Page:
Appearing stoic and answering a judge’s questions with a monotone “Yes, sir,” Kenan Adams-Kinard, 17, changed his plea to guilty today in the 2013 murder of World War II veteran Delbert “Shorty” Belton.
As part of the plea deal, robbery and conspiracy to commit robbery charges against Adams-Kinard will be dropped.
Adams-Kinard and an accomplice approached Belton in his car, parked outside the Eagles Lodge, and beat him on the night of Aug. 21, 2013. Belton died from his injuries the next day.
The joint sentencing recommendation is for 20 years in prison, with credit for time served. A judge, however, can impose a sentence within the standard range of 20 years to nearly 28 years at a separate sentencing hearing.
Prosecutor Larry Haskell said the recommendation took into account teenage “maturity and impetuosity” and was at the low end of the range because Adams-Kinard did not use a weapon and grew up in a troubled home environment.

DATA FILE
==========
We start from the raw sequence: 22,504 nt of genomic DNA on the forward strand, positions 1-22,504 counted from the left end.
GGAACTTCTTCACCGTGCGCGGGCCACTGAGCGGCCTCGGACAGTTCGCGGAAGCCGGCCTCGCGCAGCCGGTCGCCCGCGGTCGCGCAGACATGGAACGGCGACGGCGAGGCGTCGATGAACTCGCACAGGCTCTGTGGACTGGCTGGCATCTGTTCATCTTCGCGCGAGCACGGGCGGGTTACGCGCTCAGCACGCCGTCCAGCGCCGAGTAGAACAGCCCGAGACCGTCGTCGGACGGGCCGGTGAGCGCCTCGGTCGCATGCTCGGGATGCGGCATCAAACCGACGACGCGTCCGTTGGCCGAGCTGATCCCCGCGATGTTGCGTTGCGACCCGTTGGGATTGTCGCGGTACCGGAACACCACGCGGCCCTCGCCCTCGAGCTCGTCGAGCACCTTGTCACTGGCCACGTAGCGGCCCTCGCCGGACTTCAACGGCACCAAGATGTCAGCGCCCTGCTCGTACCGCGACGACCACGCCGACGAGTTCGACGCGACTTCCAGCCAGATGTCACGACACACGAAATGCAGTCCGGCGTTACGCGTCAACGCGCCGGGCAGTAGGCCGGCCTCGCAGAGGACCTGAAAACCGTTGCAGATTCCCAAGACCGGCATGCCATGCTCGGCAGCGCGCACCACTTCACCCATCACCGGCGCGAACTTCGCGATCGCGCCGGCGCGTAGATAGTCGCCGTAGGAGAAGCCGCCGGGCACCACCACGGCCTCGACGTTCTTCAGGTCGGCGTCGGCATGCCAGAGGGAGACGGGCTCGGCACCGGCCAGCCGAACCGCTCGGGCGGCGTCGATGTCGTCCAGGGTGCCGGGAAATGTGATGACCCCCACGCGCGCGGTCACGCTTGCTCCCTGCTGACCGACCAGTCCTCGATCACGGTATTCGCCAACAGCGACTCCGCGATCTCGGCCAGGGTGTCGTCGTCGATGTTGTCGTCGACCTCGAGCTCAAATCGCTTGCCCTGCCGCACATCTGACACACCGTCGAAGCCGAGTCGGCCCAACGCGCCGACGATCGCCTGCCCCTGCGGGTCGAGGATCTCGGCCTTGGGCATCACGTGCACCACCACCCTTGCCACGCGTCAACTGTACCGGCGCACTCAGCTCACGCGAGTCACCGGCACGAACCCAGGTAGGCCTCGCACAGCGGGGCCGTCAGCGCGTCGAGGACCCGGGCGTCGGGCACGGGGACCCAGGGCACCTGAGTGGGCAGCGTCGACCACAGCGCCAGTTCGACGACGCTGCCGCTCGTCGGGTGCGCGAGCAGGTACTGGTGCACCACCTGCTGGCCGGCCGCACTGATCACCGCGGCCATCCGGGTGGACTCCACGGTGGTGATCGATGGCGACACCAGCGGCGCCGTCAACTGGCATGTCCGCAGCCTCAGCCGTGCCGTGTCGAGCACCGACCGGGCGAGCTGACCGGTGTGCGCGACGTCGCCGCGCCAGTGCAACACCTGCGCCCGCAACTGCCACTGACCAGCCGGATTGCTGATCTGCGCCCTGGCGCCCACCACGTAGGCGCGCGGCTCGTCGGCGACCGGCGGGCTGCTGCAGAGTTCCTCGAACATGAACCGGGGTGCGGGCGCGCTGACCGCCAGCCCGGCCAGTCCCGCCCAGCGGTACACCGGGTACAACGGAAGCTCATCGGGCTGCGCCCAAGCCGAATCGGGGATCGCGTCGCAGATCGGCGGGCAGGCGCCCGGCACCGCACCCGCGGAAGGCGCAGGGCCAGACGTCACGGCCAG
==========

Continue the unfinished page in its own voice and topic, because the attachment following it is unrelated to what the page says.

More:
The hearing grew tense after Adams-Kinard entered his guilty plea, with a brief but loud argument erupting between several of his supporters and a relative of Belton who were in the room.
The relative began yelling loudly that an Adams-Kinard supporter had “flipped her off” and threatened her, which that supporter denied. Other Belton relatives urged her to calm down, while court staff escorted the Adams-Kinard supporters from the room.
Relatives of Belton declined to comment the plea and said they planned to make a statement at the sentencing hearing, which has not yet been set.
Ezra Kinlow, a pastor at Holy Temple Church who married Adams-Kinard’s parents, said he had no comment on Adams-Kinard’s guilt or innocence, but said he felt “sad” watching the plea.
“I think the public convicted him before his time,” he said. But he apologized to the Belton family and said there was no justification for Belton’s death.
“We make mistakes, some more serious than others, but we feel also that if you do the crime, you pay the time,” he said.
Another 17-year-old charged in the homicide, Demetruis Glenn, has not changed his not-guilty plea. His trial is currently scheduled for Monday, Jan. 12.
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